Trump nixes proposed debate with Sanders

Looks like the debate of the century is off.

Donald Trump announced late Friday that he no longer wants to debate Democratic presidential candidate Bernie Sanders, after saying earlier this week he’d be willing to do it.

In a written statement, the presumptive Republican presidential nominee cited the “rigged” Democratic process – along with the fact that Sanders is almost certain to finish as their runner-up, and complaints about whether enough of the proceeds would go to charity – in turning down the debate proposal.

“Based on the fact that the Democratic nominating process is totally rigged and Crooked Hillary Clinton and Deborah Wasserman Schultz will not allow Bernie Sanders to win, and now that I am the presumptive Republican nominee, it seems inappropriate that I would debate the second place finisher,” Trump said.

“Likewise, the networks want to make a killing on these events and are not proving to be too generous to charitable causes, in this case, women's health issues. Therefore, as much as I want to debate Bernie Sanders -- and it would be an easy payday -- I will wait to debate the first place finisher in the Democratic Party, probably Crooked Hillary Clinton, or whoever it may be.”

Sanders teased Trump over the decision on the sidelines of a California campaign stop. He told reporters late Friday that the Republican comes across as a “tough guy” and asked, “What are you afraid of?”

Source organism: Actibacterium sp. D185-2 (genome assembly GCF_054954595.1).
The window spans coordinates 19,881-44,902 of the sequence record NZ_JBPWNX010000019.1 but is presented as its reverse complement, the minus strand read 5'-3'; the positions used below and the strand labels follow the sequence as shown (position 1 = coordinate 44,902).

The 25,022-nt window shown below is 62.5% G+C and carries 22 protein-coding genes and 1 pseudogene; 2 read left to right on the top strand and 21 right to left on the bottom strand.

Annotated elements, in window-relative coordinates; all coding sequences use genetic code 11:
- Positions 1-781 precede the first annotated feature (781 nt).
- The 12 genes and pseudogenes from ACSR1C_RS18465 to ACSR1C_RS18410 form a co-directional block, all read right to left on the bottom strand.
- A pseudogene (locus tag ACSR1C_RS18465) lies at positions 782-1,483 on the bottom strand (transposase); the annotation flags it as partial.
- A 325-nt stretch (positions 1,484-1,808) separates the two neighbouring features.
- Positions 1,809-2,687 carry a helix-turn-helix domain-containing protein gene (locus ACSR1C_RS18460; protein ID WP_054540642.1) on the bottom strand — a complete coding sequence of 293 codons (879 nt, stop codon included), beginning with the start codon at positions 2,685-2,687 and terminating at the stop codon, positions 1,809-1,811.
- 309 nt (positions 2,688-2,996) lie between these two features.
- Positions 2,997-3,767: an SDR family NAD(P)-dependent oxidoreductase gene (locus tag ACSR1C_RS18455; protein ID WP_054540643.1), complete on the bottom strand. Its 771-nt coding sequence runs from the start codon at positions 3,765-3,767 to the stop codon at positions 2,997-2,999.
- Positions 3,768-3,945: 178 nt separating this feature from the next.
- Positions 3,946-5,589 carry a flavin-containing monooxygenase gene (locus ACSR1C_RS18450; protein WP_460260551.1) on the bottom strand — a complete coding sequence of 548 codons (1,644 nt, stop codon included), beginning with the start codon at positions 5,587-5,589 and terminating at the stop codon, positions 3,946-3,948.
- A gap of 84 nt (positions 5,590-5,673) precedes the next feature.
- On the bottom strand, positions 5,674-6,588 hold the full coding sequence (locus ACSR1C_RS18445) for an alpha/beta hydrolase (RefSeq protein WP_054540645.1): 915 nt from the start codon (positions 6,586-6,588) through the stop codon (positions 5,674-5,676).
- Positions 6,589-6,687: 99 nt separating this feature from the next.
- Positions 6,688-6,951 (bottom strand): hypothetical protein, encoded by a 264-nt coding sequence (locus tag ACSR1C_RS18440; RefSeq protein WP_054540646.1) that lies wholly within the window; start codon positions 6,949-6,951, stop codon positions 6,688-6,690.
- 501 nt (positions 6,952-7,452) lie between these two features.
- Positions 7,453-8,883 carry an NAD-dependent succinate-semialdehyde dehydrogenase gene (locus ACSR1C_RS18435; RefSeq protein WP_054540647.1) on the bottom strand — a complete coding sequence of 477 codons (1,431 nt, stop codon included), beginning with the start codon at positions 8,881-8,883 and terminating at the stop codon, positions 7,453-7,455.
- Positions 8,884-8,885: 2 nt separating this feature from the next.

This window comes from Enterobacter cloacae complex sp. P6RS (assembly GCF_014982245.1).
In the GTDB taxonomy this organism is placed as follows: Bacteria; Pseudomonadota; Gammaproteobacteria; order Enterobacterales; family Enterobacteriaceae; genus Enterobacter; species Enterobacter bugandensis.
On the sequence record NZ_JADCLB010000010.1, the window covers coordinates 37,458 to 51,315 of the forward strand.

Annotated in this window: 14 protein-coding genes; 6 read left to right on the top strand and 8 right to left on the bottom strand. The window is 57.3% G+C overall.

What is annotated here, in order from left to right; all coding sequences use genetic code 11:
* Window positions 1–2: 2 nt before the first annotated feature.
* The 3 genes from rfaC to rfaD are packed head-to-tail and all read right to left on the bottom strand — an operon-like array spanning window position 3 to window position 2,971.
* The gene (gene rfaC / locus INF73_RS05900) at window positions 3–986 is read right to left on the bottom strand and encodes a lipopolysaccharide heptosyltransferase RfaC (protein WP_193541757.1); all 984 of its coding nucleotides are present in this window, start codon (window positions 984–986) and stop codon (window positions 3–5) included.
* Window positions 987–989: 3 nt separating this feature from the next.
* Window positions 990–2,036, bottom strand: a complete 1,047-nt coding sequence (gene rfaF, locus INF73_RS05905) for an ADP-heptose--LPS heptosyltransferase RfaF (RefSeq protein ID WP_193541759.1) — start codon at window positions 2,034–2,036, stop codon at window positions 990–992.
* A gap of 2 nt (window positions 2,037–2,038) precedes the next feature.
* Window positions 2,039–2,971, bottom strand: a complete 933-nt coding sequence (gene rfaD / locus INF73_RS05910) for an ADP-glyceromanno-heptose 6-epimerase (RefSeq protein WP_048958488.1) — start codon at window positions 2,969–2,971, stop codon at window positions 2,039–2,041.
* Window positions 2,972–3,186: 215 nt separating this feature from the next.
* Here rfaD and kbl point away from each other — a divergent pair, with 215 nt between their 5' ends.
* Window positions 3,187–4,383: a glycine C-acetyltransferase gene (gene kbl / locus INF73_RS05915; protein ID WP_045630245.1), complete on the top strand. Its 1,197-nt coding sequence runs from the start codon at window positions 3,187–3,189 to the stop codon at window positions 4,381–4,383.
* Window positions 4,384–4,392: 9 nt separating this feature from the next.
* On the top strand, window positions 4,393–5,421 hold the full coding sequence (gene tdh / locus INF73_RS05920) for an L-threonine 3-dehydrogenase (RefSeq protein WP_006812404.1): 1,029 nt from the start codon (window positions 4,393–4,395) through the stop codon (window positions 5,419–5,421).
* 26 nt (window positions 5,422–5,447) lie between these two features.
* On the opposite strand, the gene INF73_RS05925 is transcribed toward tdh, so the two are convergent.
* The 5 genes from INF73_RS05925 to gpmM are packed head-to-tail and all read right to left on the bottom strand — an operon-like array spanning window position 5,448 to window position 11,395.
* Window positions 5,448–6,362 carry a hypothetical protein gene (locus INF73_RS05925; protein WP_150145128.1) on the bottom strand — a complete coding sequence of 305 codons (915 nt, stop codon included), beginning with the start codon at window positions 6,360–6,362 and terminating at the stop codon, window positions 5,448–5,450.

Sanders later issued a statement saying: "I hope that he changes his mind once again and comes on board."

Earlier in the day, the Sanders campaign said they had two offers from TV networks to host a Sanders-Trump debate – both including a “major contribution to charity” – and were ready to do it.

“We are prepared to accept one of those offers and look forward to working with the Trump campaign to develop a time, place and format that is mutually agreeable,” Sanders campaign manager Jeff Weaver said. "Given that the California primary is on June 7, it is imperative that this all comes together as soon as possible.”

The feverish speculation about a Trump-Sanders showdown started when Trump said Wednesday on ABC’s “Jimmy Kimmel Live” he’d be willing to do it – if enough money went to charity.

Sanders immediately said he was up for the challenge. The Sanders camp was also eager to set up a debate after Clinton declined a Fox News invitation to a Democratic primary debate before the California contest.

Trump's proposal led to backchannel discussions about the possibility of a Trump-Sanders showdown. Trump as recently as Friday afternoon, at a campaign event in Fresno, Calif., said he wanted to face off against Sanders “so badly.”

He also said he wanted to give over $10 million for women’s charities but “networks want to keep money for themselves.”